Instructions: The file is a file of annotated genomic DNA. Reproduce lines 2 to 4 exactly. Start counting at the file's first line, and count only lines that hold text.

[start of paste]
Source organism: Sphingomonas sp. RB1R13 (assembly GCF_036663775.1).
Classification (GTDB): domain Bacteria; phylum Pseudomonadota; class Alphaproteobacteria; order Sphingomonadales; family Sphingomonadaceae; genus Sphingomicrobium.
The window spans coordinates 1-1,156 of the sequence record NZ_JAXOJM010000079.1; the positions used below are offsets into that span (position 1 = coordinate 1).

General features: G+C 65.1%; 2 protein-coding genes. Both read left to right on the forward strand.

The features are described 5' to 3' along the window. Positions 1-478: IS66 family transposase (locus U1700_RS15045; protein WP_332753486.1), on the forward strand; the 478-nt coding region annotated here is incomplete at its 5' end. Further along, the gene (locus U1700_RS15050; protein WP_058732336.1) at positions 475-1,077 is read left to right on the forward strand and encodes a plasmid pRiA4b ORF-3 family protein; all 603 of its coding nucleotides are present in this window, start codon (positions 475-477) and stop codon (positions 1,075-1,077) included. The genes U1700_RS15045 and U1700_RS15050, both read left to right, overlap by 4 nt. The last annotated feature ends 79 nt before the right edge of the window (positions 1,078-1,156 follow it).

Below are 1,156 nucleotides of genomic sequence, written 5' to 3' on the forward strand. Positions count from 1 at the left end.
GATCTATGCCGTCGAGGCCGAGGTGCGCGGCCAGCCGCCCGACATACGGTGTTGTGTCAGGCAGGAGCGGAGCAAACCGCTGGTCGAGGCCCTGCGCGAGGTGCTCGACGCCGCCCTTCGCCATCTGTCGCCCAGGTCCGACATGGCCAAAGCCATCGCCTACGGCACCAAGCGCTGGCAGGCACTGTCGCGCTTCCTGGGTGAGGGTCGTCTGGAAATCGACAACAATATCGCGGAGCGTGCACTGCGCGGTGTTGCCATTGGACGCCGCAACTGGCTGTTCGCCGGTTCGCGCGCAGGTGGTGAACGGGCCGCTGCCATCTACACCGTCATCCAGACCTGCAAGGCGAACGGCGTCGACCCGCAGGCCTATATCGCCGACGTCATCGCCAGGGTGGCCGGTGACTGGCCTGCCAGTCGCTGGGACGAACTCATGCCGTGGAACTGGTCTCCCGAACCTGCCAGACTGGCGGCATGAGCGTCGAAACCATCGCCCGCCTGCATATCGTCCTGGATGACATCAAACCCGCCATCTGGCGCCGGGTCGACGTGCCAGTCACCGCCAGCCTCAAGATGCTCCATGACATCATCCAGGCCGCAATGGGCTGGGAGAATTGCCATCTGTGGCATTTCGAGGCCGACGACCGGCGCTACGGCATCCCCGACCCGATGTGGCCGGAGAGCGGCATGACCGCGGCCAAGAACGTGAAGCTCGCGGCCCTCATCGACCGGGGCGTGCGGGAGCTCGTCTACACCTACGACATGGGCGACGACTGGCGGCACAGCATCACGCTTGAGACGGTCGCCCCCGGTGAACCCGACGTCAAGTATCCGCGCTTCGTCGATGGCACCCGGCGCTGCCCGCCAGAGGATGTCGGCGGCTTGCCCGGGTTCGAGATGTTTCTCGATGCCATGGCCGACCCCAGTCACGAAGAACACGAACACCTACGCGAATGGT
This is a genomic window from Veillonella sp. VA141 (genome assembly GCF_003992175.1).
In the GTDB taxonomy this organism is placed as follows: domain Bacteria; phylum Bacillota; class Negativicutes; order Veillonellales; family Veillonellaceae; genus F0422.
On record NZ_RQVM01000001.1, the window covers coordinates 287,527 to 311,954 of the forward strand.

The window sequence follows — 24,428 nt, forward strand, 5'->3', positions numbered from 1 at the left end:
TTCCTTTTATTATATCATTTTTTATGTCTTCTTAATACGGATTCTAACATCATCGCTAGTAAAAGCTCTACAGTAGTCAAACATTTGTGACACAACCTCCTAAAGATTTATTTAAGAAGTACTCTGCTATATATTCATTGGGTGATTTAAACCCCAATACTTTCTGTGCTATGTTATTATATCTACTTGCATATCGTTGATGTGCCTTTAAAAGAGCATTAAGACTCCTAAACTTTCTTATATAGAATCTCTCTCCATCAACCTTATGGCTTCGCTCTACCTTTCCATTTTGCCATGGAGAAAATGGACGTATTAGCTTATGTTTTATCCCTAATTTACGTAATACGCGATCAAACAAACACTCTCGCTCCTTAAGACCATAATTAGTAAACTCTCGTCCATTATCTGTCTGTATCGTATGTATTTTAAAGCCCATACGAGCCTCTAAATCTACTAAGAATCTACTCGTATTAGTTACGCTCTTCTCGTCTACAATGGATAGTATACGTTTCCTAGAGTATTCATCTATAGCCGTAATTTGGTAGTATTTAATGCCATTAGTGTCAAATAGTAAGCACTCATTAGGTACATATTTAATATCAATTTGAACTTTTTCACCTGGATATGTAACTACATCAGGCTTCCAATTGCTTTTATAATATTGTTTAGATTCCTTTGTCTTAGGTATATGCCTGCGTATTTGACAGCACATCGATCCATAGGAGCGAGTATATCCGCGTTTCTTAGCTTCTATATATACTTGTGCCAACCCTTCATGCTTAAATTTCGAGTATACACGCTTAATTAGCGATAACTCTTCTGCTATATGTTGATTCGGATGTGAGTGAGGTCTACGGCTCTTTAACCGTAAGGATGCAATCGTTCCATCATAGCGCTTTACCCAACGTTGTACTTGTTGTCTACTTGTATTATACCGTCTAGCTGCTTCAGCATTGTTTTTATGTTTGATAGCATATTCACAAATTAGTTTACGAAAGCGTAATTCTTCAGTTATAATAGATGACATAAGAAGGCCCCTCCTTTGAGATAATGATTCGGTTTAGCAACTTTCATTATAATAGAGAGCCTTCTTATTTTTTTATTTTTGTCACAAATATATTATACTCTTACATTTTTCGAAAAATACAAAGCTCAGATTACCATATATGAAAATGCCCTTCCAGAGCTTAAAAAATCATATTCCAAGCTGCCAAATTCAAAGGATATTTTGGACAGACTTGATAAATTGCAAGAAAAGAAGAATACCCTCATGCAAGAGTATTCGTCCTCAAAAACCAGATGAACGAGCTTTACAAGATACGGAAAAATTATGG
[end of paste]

Classification (GTDB): domain Bacteria; phylum Pseudomonadota; class Alphaproteobacteria; order Sphingomonadales; family Sphingomonadaceae; genus Sphingomicrobium.
The window spans coordinates 1-1,156 of the sequence record NZ_JAXOJM010000079.1; the positions used below are offsets into that span (position 1 = coordinate 1).

General features: G+C 65.1%; 2 protein-coding genes. Both read left to right on the forward strand.